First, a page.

Similar to the number of microglia in the mPFC, a factorial ANOVA comparing the number of microglia in the hippocampus across conditions did not show a significant three-way interaction (F(1,39) = 0.39, p = 0.54), however, it did reveal a Diet × Sex interaction (F(1,39) = 15.45, p < 0.001, Figure 3A). Post hoc pairwise comparisons showed that BIN females had more microglia in the hippocampus compared to BIN males (p = 0.003) and CON females (p = 0.008). Of note, there was a main effect of Activity (F(1,39) = 4.44, p = 0.04), with exercise increasing microglia number in the hippocampus compared to sedentary animals. However, there were no interactive effects of exercise. Additionally, peak speed of exercise positively correlated with the number of hippocampal microglia in females (Pearson’s R = 0.61, p = 0.03), but not males (Pearson’s R = −0.29, p = 0.40).
The Diet × Activity × Sex interaction for the number of primed microglia in the hippocampus was not significant (F(1,39) = 0.81, p = 0.37), however, there was a significant Diet × Sex interaction (F(1,39) = 17.90, p = 0.001, Figure 3B). Post hoc pairwise comparisons showed that BIN females had more morphologically primed microglia compared to BIN males (p = 0.01) and CON females (p = 0.03). Additionally, BIN males had fewer primed microglia compared to CON males (p = 0.04).

3.4. MHC II Expression in the Medial Prefrontal Cortex and Hippocampus

Only one male (in the BIN group) had MHC II+ cells, one in the mPFC and one in the hippocampus. None of the other males showed MHC II expression, therefore, males were not included in the statistical comparisons. In the mPFC, a factorial ANOVA revealed a Diet × Activity interaction for average number of MHC II+ cells per section (F(1,20) = 20.37, p < 0.001), Figure 4G). Post hoc pairwise comparisons show that the BEX females had significantly more MHC II+ cells than all other groups (p’s < 0.001). Similarly, for the hippocampus, there was a significant Diet × Activity interaction (F(1,20) = 29.68, p < 0.001) for the average number of MHC II+ cells per hippocampal section (Figure 4H).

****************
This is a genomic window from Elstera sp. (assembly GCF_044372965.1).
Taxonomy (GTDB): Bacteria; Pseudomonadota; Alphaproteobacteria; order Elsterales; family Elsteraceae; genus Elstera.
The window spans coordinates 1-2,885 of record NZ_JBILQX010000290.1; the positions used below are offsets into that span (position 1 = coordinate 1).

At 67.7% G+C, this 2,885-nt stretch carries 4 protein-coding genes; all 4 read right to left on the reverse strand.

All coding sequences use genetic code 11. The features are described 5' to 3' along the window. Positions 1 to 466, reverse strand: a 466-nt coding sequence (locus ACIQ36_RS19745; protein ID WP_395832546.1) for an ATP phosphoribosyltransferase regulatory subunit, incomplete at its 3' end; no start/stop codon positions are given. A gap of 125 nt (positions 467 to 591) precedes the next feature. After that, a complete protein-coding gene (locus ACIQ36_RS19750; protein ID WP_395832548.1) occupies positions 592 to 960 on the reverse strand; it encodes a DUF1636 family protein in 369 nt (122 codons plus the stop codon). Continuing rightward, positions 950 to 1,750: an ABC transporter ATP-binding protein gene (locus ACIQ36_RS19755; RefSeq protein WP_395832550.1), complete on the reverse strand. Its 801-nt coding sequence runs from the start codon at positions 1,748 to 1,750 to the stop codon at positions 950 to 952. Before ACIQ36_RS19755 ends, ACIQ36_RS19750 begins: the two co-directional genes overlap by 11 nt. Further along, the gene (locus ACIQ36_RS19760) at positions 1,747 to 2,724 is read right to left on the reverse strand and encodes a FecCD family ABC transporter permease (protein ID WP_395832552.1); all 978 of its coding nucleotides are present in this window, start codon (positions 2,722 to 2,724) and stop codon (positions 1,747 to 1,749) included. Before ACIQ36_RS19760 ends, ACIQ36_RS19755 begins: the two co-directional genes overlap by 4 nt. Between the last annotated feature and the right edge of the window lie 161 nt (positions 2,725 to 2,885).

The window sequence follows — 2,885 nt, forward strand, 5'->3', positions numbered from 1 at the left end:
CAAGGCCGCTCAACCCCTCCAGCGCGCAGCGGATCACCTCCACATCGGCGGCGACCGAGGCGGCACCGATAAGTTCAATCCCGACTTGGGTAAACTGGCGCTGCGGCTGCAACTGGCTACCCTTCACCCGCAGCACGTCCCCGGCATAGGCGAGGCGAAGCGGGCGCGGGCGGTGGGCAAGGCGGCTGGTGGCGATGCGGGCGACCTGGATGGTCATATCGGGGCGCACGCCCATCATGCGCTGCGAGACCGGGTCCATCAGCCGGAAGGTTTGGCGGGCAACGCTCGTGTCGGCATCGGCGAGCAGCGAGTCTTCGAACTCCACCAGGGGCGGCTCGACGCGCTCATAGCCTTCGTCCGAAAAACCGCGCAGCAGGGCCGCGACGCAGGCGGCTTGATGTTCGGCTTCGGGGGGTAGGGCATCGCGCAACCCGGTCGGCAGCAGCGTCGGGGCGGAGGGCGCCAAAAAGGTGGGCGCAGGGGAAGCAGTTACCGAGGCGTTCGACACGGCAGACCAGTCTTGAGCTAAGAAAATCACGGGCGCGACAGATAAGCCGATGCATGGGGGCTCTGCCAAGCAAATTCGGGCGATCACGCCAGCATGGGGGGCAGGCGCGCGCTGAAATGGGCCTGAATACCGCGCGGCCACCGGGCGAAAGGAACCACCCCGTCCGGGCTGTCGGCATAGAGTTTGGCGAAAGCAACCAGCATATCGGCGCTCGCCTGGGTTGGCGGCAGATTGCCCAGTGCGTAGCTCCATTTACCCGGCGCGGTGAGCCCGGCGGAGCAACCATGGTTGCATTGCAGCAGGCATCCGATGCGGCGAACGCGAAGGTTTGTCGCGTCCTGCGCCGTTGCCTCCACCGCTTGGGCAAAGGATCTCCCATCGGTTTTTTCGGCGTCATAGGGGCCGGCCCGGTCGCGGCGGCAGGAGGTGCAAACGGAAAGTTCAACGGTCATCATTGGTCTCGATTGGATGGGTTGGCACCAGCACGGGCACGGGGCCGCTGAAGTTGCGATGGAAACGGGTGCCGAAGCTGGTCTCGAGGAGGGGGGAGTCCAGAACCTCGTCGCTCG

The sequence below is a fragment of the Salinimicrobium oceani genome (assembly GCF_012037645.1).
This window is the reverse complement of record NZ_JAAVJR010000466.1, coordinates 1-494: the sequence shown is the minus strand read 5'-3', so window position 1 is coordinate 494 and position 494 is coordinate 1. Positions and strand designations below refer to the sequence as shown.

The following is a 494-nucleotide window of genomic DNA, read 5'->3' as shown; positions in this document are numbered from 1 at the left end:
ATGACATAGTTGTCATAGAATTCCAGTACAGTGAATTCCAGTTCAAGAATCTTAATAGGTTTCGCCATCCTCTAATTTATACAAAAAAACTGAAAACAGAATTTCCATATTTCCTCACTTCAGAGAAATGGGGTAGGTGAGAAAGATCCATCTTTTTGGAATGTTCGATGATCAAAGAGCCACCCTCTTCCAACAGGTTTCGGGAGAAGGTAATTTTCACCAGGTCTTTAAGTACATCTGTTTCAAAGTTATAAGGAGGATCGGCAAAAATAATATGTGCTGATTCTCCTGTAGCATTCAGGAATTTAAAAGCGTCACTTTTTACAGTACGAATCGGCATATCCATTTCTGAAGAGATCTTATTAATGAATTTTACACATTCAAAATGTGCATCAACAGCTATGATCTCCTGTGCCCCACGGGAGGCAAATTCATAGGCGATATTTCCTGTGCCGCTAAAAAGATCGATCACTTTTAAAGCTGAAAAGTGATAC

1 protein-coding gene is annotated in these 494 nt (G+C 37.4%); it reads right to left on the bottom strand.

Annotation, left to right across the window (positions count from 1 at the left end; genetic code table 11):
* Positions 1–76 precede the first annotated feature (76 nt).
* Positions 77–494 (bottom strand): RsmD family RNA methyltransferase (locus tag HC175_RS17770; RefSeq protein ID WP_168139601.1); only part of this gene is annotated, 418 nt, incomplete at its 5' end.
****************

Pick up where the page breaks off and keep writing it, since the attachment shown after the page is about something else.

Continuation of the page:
4. Discussion

The effects of alcohol differ between the sexes, with females apparently more vulnerable to the negative, particularly the neurotoxic, effects [6,9,15]. The mechanisms underlying this apparent vulnerability of the female brain to alcohol-induced damage have not been widely investigated, although dysregulation of trophic support, stress hormones, astrogliosis, and inflammation have been implicated [15,56,57,58]. Sex differences in the microglial response to alcohol may be a contributing factor, so in the current study we quantified microglial number and morphology following binge alcohol and/or exercise. Our hypothesis was that binge alcohol would prime microglia to react to a second stimulus—exercise. We also hypothesized that this effect would be stronger in females. We found that binge alcohol did in fact induce microglia to adopt morphology consistent with priming or partial activation, but only in females. Moreover, we did not find that post-binge exercise had any effect on the number of microglia or primed microglia in either sex. We did find that binge and exercise increased the number of MHC II+ microglia in females, but since the overall number of MHC II+ cells was quite low, we do not regard this as strong evidence that exercise acted as a secondary stimulus.